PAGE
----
Technically some might say that this breaks the rule of "No Prep" but since the generation of broad planetary/environmental/historical details is already a collaborative experience belonging to Session 1, and since WTWD is equally collaborative and typically would involve all the same players, all it really does is (a) portion out a particular set of those questions to occur ahead of the more direct questions about character definition, and (b) provide an amusing brainstorming device to help you answer them together.

Tod's picture

An alternative to this approach was suggested by @Paul_T over at story-games.com, who pointed out that the WTWD group and the RPG group don't actually have to consist of the same people. This might make it particularly useful as part of a simulationist post-apoc approach in which the world is generated ahead of time by the GM and kept mostly secret from the players. You could play WTWD as a one-shot anywhere with anyone, and then take the generated timeline home and use it with your regular gaming group.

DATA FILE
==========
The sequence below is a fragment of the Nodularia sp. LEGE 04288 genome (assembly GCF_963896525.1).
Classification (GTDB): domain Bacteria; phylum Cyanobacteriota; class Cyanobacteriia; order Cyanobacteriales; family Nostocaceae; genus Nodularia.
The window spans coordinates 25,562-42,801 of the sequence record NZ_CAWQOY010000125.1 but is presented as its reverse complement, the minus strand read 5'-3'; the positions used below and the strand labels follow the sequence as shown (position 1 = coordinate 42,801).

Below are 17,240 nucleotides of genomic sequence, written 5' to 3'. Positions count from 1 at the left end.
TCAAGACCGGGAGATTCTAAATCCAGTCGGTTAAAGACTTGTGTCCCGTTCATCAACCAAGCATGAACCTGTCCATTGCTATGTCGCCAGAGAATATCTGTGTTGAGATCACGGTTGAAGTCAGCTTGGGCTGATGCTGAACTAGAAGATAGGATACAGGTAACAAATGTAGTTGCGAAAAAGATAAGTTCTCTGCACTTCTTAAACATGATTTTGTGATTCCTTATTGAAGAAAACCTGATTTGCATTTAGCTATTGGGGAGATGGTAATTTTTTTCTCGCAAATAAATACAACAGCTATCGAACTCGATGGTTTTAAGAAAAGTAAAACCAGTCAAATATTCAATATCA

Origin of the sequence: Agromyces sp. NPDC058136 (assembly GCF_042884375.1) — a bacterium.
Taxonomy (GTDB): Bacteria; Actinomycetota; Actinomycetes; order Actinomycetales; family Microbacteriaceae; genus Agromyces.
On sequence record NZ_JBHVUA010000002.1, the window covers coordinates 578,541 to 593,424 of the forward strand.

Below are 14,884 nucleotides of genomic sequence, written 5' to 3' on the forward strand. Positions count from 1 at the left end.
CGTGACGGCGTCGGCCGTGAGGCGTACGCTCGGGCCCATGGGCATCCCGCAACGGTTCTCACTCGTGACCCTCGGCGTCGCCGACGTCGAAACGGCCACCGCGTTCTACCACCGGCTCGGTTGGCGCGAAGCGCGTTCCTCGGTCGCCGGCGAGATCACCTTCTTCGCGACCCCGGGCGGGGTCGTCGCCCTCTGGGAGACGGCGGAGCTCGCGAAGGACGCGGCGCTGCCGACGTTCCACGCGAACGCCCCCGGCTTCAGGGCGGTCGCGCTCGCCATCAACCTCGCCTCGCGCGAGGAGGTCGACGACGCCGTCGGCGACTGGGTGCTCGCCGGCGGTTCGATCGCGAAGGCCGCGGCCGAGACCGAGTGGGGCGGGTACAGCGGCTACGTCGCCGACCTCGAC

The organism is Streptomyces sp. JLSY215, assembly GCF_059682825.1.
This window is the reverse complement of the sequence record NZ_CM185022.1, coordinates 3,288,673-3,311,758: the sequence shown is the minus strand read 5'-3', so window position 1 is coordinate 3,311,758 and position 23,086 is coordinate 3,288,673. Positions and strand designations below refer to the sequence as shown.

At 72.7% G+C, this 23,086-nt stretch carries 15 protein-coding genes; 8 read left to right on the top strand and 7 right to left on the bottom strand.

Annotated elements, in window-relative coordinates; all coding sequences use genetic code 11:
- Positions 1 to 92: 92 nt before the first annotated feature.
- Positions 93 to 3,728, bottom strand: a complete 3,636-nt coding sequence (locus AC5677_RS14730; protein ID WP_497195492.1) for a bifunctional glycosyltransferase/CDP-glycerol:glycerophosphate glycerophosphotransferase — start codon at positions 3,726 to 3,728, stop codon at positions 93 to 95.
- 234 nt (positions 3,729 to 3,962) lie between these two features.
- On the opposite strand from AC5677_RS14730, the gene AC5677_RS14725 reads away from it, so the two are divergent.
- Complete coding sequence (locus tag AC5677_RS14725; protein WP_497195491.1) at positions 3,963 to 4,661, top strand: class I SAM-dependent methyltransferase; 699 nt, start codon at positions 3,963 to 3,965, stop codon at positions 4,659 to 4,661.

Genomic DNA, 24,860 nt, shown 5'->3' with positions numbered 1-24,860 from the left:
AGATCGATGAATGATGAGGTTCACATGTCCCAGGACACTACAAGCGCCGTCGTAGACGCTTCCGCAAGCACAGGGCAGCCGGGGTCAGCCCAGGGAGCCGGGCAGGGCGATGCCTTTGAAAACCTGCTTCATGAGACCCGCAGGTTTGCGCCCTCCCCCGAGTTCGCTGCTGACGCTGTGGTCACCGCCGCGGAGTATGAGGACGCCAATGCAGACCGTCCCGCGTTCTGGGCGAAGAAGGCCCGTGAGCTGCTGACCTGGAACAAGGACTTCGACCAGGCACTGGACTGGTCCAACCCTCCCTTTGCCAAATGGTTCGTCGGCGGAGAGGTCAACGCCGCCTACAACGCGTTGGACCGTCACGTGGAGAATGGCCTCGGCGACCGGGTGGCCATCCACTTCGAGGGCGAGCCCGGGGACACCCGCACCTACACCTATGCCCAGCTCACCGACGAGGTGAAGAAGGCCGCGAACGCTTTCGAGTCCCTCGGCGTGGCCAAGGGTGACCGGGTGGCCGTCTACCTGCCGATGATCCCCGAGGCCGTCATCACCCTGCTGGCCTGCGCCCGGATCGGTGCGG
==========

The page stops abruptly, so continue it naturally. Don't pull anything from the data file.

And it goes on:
Tod's picture

This led me to a rather loopy idea - technically challenging but fun to imagine - in which you have four tables of four players. Each table plays a simultaneous game of WTWD. Break for lunch. Come back. Each table takes the timeline from the table on their left, and now you have four groups ready to roll in four original post-apoc worlds.

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Also, as suggested by @Dreamofpeace on story-games.com, WTWD can also be a good prequel to a game of The Quiet Year.

Tod's picture

You know what a live map would be good for? Keeping track of which parts of the world you haven't affected yet. A little context, where to strike, etc. Maybe even a RISK board!

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- Whole globe should be divided up, no empty Regions
- Everyone has their own Pressure score, and starts with 0 Pressure in their Region
- Everyone gets 2 turns per year: a Pressure Turn and a Relief Turn

- Pressure Turns: Go around the table, everyone puts Events in other peoples' Regions, increasing their opponents' Pressure Totals
Note: If the Great Dying is already occurring somewhere and you roll an Event Type 6 (Special), you can spread it to another Region. It can spread to any adjacent Region (shared border). If reason (or a majority vote) dictates that international airflights or overseas transports are still running, it can also spread across oceans.